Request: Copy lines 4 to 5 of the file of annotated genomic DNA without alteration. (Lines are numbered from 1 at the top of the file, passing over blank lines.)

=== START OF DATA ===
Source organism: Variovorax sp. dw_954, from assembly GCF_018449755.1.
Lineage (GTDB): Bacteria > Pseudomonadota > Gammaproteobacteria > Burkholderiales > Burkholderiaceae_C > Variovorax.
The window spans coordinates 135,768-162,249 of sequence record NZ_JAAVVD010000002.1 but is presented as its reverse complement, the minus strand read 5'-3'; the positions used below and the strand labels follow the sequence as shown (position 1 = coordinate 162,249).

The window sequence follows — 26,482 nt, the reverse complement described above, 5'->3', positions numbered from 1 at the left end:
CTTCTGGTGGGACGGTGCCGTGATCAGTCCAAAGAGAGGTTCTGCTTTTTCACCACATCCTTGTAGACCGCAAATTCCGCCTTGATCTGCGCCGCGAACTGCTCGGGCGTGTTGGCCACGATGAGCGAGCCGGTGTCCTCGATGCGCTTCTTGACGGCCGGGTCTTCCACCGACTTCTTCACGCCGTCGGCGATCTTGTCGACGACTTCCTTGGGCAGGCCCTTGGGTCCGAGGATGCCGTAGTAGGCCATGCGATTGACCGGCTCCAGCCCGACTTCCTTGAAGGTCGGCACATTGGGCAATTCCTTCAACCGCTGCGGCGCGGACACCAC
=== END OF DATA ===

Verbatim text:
The window sequence follows — 26,482 nt, the reverse complement described above, 5'->3', positions numbered from 1 at the left end:
CTTCTGGTGGGACGGTGCCGTGATCAGTCCAAAGAGAGGTTCTGCTTTTTCACCACATCCTTGTAGACCGCAAATTCCGCCTTGATCTGCGCCGCGAACTGCTCGGGCGTGTTGGCCACGATGAGCGAGCCGGTGTCCTCGATGCGCTTCTTGACGGCCGGGTCTTCCACCGACTTCTTCACGCCGTCGGCGATCTTGTCGACGACTTCCTTGGGCAGGCCCTTGGGTCCGAGGATGCCGTAGTAGGCCATGCGATTGACCGGCTCCAGCCCGACTTCCTTGAAGGTCGGCACATTGGGCAATTCCTTCAACCGCTGCGGCGCGGACACCAC